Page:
The Power of Perseverance: My First Half Marathon

This month, I ran my first half marathon and, let me tell you, The Other Half was the perfect race to take my half marathon virginity! Not only was it extremely well organized, but at so many times throughout the race I found myself in absolute awe of my surroundings, thinking what a gift it was to be there on that glorious sunny day, surrounded by tall red cliffs and breathing in that clean Utah air while miles flew by under my feet.

Getting to that point had been a struggle, though. I had expected the physical training to be a challenge but to my great surprise it was the mental training that almost broke me. Just two weeks before race day I wasn’t sure I’d even be able to participate. To be perfectly honest, by then I didn’t even know if I cared anymore. Here’s what happened.

Despite the fact that I’d set out a nice long training period to avoid injury, two months before race day (when I’d hit 18k on long runs) I started to burn out and ultimately ended up with an achilles tendon injury. For a month and a half, I couldn’t run, I was relegated to using the elliptical for all cardio. As I’m sure you can imagine, the elliptical does nothing to increase one’s confidence as a runner! As each runless week went by, I became increasingly frustrated.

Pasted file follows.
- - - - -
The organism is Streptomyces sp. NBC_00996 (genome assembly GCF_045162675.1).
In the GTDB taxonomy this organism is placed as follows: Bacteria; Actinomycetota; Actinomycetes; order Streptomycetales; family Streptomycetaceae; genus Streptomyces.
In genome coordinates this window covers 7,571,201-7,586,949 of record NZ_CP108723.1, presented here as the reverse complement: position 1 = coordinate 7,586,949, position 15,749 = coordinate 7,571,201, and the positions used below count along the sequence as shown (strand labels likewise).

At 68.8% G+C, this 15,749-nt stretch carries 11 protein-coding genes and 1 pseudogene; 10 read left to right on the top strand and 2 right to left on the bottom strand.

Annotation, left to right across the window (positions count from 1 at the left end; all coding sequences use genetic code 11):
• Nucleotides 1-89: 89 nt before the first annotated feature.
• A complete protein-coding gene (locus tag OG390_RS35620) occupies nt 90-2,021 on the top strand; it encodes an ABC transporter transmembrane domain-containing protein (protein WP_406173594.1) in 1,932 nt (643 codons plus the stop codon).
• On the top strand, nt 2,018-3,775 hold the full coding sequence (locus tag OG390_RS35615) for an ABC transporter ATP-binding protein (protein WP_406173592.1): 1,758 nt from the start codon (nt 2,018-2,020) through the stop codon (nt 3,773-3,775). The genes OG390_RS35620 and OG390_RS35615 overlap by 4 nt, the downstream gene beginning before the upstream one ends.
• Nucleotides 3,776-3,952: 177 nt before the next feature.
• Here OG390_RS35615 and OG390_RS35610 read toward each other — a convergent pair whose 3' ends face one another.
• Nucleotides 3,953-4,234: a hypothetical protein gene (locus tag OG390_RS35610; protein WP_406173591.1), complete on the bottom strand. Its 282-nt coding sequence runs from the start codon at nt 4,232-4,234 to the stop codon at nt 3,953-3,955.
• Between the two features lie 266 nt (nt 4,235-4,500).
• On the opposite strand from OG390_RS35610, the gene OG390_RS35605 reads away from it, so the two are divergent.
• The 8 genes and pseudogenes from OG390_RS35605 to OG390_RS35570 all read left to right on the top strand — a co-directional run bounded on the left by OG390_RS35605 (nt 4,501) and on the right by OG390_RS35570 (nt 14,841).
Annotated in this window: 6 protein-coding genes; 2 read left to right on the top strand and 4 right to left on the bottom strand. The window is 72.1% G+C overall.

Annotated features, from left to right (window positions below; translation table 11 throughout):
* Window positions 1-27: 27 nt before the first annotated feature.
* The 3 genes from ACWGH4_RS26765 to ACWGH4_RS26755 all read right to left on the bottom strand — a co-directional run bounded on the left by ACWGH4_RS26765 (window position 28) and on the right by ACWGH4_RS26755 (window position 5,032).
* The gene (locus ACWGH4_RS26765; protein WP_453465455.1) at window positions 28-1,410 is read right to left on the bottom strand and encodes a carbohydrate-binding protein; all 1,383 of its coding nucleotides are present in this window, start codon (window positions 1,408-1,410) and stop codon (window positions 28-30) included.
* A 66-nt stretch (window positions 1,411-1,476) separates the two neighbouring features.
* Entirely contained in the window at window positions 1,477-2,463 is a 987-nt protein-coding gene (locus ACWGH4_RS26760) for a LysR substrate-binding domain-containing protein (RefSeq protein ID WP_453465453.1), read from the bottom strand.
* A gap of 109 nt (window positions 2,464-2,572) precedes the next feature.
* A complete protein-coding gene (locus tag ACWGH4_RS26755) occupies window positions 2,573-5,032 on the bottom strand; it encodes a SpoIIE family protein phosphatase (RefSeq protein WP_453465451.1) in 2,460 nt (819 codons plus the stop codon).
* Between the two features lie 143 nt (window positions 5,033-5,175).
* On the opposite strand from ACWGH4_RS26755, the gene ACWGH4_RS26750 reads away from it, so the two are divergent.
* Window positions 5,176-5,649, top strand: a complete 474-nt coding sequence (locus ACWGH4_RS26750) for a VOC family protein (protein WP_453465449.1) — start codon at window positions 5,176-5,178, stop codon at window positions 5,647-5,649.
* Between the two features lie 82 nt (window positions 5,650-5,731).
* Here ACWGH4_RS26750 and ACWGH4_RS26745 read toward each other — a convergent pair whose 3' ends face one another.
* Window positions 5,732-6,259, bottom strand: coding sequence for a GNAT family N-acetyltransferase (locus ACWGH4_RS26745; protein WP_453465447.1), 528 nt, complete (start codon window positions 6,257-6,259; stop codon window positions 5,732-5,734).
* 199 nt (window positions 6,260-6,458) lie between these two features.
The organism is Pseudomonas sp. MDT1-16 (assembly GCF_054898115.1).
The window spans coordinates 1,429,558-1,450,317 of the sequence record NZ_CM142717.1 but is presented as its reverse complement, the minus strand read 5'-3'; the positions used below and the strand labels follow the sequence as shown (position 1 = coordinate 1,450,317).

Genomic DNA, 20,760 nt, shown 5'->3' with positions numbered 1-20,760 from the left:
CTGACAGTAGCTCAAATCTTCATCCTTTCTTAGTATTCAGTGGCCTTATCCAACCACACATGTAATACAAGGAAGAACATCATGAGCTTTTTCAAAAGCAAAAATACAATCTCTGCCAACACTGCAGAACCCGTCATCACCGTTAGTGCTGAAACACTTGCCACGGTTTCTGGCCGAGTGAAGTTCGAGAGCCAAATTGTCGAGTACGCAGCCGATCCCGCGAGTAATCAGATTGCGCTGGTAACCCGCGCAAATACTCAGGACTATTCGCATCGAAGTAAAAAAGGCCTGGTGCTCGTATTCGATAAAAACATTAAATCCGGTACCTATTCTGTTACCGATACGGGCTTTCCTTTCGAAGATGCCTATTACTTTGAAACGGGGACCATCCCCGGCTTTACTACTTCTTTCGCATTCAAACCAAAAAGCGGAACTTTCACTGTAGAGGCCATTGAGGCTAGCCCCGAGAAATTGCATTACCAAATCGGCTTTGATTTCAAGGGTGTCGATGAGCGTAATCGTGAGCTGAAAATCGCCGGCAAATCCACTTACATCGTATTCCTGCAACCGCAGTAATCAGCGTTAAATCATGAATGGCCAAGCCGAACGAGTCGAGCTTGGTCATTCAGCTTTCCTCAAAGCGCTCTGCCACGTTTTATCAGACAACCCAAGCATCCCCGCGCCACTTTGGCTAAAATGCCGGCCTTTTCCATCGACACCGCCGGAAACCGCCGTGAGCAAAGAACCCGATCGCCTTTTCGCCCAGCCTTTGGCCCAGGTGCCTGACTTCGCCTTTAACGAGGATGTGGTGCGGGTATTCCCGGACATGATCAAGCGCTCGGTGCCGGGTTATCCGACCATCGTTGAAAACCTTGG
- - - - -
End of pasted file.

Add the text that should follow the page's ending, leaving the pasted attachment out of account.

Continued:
A running friend asked me, “What’s the psychological cost to you if you can’t do the race?”

I replied, “Very high. That’s not an option.”

But over time I could feel myself starting to give up. My tendon wasn’t getting better, I could feel all that hard work slipping away, and the thought of causing myself further injury by running a race without adequate training was too disheartening to consider. Psychologically, I started letting go, and every day became a mental battle to try to ‘stay in the game.’

Finally, two weeks before the race, I gave myself an ultimatum: try one more outdoor run and if there’s any pain, then you pull out of the race. That’s it. So, I strapped on my shoes, headed out, and finally had my first pain-free run in months! I tried again a few days later, with a slightly longer run, and again no pain! However, when I tried a longer run , not only did the tendon start to act up again, but my knees weren’t too happy either.